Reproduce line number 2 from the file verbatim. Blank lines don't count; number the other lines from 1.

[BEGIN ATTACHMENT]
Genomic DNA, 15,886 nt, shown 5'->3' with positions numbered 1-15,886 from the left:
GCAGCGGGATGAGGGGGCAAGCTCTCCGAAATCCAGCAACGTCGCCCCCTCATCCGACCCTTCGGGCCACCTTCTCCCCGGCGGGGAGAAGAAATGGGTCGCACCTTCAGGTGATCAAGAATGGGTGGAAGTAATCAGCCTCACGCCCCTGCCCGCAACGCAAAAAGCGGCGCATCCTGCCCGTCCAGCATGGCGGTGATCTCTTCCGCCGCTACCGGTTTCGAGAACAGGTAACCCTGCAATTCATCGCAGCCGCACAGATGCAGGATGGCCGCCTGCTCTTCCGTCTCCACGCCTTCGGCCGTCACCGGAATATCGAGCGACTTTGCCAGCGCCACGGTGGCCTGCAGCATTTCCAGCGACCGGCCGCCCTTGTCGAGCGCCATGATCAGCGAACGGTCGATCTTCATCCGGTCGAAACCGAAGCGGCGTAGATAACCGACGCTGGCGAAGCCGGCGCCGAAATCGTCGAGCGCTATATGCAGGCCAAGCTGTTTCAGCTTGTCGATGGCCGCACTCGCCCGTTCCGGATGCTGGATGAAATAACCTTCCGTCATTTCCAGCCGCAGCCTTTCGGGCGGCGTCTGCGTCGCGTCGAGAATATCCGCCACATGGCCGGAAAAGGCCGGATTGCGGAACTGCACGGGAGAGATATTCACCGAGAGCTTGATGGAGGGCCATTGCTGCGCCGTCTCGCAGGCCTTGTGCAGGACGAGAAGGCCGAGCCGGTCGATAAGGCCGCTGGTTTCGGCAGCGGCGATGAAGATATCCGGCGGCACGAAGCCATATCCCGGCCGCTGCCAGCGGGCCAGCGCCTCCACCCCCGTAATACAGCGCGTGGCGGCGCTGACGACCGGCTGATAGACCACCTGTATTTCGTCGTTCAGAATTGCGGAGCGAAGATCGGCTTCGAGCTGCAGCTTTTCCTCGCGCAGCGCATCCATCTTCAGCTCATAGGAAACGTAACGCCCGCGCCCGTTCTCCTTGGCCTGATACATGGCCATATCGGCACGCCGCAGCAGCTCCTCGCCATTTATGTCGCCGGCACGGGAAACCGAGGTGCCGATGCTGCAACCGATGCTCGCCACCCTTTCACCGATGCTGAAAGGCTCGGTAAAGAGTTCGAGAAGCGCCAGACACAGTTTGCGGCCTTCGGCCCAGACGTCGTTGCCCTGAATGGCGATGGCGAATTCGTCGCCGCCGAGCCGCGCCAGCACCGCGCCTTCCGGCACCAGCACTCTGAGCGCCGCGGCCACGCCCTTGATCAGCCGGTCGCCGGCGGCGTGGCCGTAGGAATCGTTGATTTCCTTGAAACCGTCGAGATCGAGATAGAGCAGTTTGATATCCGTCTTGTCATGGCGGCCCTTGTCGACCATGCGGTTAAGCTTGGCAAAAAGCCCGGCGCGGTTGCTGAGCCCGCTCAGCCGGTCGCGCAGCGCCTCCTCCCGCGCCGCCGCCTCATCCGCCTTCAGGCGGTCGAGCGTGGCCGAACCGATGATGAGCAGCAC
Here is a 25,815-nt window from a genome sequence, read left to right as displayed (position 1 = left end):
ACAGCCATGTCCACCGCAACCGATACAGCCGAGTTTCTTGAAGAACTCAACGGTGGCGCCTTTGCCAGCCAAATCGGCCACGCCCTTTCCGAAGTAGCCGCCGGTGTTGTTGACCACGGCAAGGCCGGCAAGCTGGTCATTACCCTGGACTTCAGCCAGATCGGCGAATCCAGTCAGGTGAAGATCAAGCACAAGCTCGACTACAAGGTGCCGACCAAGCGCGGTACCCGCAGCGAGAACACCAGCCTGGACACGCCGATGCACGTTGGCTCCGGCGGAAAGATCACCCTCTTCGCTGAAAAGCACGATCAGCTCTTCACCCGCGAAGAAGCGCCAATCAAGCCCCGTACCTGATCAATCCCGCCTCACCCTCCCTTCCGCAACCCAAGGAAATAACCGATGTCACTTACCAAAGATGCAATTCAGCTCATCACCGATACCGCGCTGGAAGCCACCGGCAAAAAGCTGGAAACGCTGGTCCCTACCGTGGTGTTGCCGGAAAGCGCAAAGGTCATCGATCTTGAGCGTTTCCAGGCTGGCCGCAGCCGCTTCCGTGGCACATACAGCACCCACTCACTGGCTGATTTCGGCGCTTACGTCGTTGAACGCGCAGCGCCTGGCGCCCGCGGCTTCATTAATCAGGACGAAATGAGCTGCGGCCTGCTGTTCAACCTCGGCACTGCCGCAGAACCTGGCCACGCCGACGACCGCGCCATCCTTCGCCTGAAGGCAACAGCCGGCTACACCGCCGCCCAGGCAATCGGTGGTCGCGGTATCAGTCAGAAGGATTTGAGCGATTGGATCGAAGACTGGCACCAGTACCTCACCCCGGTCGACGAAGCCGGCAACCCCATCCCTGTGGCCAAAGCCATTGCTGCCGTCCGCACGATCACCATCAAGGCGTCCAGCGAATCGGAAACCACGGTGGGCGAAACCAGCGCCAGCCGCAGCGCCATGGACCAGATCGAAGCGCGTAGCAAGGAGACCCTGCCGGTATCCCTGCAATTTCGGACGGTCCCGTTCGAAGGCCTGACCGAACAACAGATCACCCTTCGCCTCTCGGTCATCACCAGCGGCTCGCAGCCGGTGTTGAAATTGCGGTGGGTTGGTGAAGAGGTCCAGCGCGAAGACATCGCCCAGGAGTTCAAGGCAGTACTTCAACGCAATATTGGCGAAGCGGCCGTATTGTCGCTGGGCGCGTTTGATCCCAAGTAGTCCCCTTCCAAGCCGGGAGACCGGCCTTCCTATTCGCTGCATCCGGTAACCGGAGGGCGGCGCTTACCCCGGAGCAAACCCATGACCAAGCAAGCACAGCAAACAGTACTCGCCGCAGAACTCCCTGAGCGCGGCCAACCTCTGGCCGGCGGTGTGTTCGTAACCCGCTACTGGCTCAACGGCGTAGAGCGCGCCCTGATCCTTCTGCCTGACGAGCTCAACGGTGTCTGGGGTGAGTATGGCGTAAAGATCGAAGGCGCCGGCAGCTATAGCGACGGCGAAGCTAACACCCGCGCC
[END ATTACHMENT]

GCAGCGGGATGAGGGGGCAAGCTCTCCGAAATCCAGCAACGTCGCCCCCTCATCCGACCCTTCGGGCCACCTTCTCCCCGGCGGGGAGAAGAAATGGGTCGCACCTTCAGGTGATCAAGAATGGGTGGAAGTAATCAGCCTCACGCCCCTGCCCGCAACGCAAAAAGCGGCGCATCCTGCCCGTCCAGCATGGCGGTGATCTCTTCCGCCGCTACCGGTTTCGAGAACAGGTAACCCTGCAATTCATCGCAGCCGCACAGATGCAGGATGGCCGCCTGCTCTTCCGTCTCCACGCCTTCGGCCGTCACCGGAATATCGAGCGACTTTGCCAGCGCCACGGTGGCCTGCAGCATTTCCAGCGACCGGCCGCCCTTGTCGAGCGCCATGATCAGCGAACGGTCGATCTTCATCCGGTCGAAACCGAAGCGGCGTAGATAACCGACGCTGGCGAAGCCGGCGCCGAAATCGTCGAGCGCTATATGCAGGCCAAGCTGTTTCAGCTTGTCGATGGCCGCACTCGCCCGTTCCGGATGCTGGATGAAATAACCTTCCGTCATTTCCAGCCGCAGCCTTTCGGGCGGCGTCTGCGTCGCGTCGAGAATATCCGCCACATGGCCGGAAAAGGCCGGATTGCGGAACTGCACGGGAGAGATATTCACCGAGAGCTTGATGGAGGGCCATTGCTGCGCCGTCTCGCAGGCCTTGTGCAGGACGAGAAGGCCGAGCCGGTCGATAAGGCCGCTGGTTTCGGCAGCGGCGATGAAGATATCCGGCGGCACGAAGCCATATCCCGGCCGCTGCCAGCGGGCCAGCGCCTCCACCCCCGTAATACAGCGCGTGGCGGCGCTGACGACCGGCTGATAGACCACCTGTATTTCGTCGTTCAGAATTGCGGAGCGAAGATCGGCTTCGAGCTGCAGCTTTTCCTCGCGCAGCGCATCCATCTTCAGCTCATAGGAAACGTAACGCCCGCGCCCGTTCTCCTTGGCCTGATACATGGCCATATCGGCACGCCGCAGCAGCTCCTCGCCATTTATGTCGCCGGCACGGGAAACCGAGGTGCCGATGCTGCAACCGATGCTCGCCACCCTTTCACCGATGCTGAAAGGCTCGGTAAAGAGTTCGAGAAGCGCCAGACACAGTTTGCGGCCTTCGGCCCAGACGTCGTTGCCCTGAATGGCGATGGCGAATTCGTCGCCGCCGAGCCGCGCCAGCACCGCGCCTTCCGGCACCAGCACTCTGAGCGCCGCGGCCACGCCCTTGATCAGCCGGTCGCCGGCGGCGTGGCCGTAGGAATCGTTGATTTCCTTGAAACCGTCGAGATCGAGATAGAGCAGTTTGATATCCGTCTTGTCATGGCGGCCCTTGTCGACCATGCGGTTAAGCTTGGCAAAAAGCCCGGCGCGGTTGCTGAGCCCGCTCAGCCGGTCGCGCAGCGCCTCCTCCCGCGCCGCCGCCTCATCCGCCTTCAGGCGGTCGAGCGTGGCCGAACCGATGATGAGCAGCAC